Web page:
OSEA Safety Blog

Gutter Cleaning Safety

Monday, April 13, 2020 Michele Pratt

Now that daylight savings time has passed, just like the daylight, everyone’s to-do list has grown longer with the addition of Spring cleaning. Working from home has its own set of challenges and potential risk. At work, you ensure that you and your employees have the proper PPE (personal protective equipment) for the job at hand. You should follow the same protocol at home. Similar to a job hazard analysis at work, you can put the same method into practice at home. Evaluate the task at hand. Specifically, if you are cleaning your gutters the first rule should be to inspect your ladder to make sure it is in good working order. This means the ladder’s rungs are not bent or corroded by rust, ensure any bolts or screws are secure, and the labeling on the side of the ladder indicates the correct weight allowed and application. Use best work practice and try to always have an assistant/spotter on hand and at the ready.

In 2017, 36,338 people in the US died from a fall. Falls are the second highest risk of death at home. The statistics I’m referencing don’t break out falls by the elderly versus falls from at heights or any level of elevation. Injuries due to falls are the leading cause of nonfatal injuries. While on the ladder make sure your footing is secure on each rung, and never use the top rung or try to maneuver reaching leaves, twigs, or other items obstructing the gutter that you have to stretch to reach. It is better to go up and down the ladder a number of times, secure your footing and be able to easily reach the area you are working in than lean too far and fall off the ladder. If you are working on a single-story home, a four-legged stepladder should provide adequate height. A two-story home would be best served using an extension ladder. You could use a five-gallon bucket secured with a lanyard to collect debris from your gutters while on the ladder.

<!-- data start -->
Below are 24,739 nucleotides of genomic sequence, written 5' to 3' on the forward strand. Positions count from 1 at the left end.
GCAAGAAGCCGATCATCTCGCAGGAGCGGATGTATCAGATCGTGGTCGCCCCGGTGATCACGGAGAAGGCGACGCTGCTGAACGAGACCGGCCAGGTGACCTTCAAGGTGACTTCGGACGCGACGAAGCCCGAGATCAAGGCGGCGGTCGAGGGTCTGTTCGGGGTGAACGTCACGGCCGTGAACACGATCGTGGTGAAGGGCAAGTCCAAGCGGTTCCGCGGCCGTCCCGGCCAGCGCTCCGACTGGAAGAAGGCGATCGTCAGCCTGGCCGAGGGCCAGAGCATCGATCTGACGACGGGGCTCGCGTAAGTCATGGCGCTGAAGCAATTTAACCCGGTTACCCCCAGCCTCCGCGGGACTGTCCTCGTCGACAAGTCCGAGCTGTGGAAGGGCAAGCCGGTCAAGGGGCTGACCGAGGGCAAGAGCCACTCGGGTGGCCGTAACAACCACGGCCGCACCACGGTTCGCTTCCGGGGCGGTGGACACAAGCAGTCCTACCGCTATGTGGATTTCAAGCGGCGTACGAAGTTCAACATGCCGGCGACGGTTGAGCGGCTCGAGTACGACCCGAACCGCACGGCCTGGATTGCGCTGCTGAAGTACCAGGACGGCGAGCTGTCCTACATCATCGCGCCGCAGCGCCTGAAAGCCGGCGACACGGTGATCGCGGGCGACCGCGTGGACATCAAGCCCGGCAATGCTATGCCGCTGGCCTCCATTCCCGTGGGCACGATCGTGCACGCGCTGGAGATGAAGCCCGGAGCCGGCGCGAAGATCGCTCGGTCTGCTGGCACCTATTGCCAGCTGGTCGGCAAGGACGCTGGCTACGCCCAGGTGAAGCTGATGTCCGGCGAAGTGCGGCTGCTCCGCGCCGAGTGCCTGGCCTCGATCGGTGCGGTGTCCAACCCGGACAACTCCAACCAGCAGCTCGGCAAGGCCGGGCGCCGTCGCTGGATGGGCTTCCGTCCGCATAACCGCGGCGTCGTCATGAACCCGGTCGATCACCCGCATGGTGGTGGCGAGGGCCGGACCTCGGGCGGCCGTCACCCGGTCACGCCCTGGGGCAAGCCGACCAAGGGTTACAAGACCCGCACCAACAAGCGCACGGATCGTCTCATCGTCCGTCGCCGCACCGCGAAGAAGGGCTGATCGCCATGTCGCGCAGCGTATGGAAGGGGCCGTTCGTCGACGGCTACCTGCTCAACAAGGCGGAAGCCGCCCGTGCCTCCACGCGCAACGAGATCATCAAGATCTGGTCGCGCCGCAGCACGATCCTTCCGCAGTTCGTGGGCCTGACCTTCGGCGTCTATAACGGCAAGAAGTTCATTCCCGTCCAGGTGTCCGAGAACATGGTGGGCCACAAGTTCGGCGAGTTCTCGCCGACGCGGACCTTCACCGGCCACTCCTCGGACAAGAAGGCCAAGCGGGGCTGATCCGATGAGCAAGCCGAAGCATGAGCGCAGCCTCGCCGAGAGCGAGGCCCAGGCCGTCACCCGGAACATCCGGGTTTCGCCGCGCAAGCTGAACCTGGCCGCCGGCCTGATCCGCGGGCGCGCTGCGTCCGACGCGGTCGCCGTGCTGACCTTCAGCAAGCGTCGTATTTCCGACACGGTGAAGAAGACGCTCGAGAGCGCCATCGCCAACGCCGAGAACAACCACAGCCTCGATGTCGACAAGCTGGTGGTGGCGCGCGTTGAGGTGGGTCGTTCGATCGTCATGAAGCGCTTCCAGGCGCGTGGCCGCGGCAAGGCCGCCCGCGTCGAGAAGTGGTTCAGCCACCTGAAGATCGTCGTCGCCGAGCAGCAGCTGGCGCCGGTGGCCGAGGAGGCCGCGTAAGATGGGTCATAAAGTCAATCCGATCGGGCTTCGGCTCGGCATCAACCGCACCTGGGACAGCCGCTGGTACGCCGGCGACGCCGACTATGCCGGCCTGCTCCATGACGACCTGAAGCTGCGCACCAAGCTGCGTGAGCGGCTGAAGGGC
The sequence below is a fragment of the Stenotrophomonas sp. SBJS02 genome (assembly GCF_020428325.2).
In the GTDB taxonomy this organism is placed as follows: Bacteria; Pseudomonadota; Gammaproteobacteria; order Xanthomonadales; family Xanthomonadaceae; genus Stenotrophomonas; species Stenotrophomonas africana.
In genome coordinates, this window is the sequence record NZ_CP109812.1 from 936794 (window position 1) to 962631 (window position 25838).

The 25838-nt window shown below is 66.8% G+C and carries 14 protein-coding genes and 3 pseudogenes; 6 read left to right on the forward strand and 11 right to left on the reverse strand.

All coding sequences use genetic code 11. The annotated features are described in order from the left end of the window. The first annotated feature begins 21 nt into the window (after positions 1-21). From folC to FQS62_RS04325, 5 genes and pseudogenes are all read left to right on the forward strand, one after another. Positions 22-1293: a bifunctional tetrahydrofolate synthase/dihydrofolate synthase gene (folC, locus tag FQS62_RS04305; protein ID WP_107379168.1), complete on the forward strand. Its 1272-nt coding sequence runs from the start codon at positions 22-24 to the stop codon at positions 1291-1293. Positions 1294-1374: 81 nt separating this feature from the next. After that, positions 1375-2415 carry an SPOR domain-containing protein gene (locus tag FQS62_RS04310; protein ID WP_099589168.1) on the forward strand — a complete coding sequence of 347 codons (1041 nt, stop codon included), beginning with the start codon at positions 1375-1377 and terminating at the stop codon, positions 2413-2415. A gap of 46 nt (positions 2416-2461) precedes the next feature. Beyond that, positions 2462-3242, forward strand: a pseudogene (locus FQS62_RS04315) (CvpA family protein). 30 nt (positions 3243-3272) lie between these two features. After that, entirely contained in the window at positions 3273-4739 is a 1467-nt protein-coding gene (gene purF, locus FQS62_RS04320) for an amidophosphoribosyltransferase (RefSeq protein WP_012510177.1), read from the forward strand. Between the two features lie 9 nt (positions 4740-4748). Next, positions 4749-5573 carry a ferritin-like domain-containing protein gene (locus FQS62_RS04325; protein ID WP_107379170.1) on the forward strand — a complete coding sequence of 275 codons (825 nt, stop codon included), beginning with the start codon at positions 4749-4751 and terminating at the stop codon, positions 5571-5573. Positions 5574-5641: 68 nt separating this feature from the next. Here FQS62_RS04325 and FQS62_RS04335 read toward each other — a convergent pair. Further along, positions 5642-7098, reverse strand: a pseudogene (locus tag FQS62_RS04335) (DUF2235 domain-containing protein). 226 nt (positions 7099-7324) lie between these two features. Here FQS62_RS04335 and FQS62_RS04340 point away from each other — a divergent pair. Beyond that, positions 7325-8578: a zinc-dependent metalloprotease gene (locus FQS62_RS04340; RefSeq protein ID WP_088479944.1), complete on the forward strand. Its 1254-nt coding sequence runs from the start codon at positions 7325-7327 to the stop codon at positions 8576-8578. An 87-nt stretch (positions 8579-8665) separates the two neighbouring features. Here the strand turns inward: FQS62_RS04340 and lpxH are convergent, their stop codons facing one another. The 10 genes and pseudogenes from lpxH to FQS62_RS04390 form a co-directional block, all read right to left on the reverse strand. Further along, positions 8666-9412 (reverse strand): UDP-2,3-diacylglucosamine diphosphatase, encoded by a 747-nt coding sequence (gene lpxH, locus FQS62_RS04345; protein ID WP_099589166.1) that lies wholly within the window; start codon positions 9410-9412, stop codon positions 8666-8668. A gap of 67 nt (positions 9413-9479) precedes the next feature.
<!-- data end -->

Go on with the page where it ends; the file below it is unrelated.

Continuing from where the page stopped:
As a good practice of using proper PPE, wearing protective safety glasses or goggles will prevent most eye injuries. You should never attempt to clean gutters where power lines are exposed or may be loose. Have a professional, licensed electrician to aid in repairing any low hanging power lines. If there are power lines near where you are working, a fiberglass ladder is a safer option. Gloves will help in not having debris poke you in the hand or touching whatever could be hiding in those leaves and twigs.

Once you have all your proper PPE in place, your ladder inspected, and your debris bucket in place start by clearing the leaves and other debris from the rooftop. Use a rake or broom and make sure where you are removing debris is easily reachable. Using a plastic “gutter scooper” will make your job easier and safer as you won’t be grabbing the debris with your gloved hands. While clearing the gutters make sure you unclog the downspouts to allow for ample water flow from rain or snow melt. If you aren’t sure you can safely clean your gutters, call a professional.

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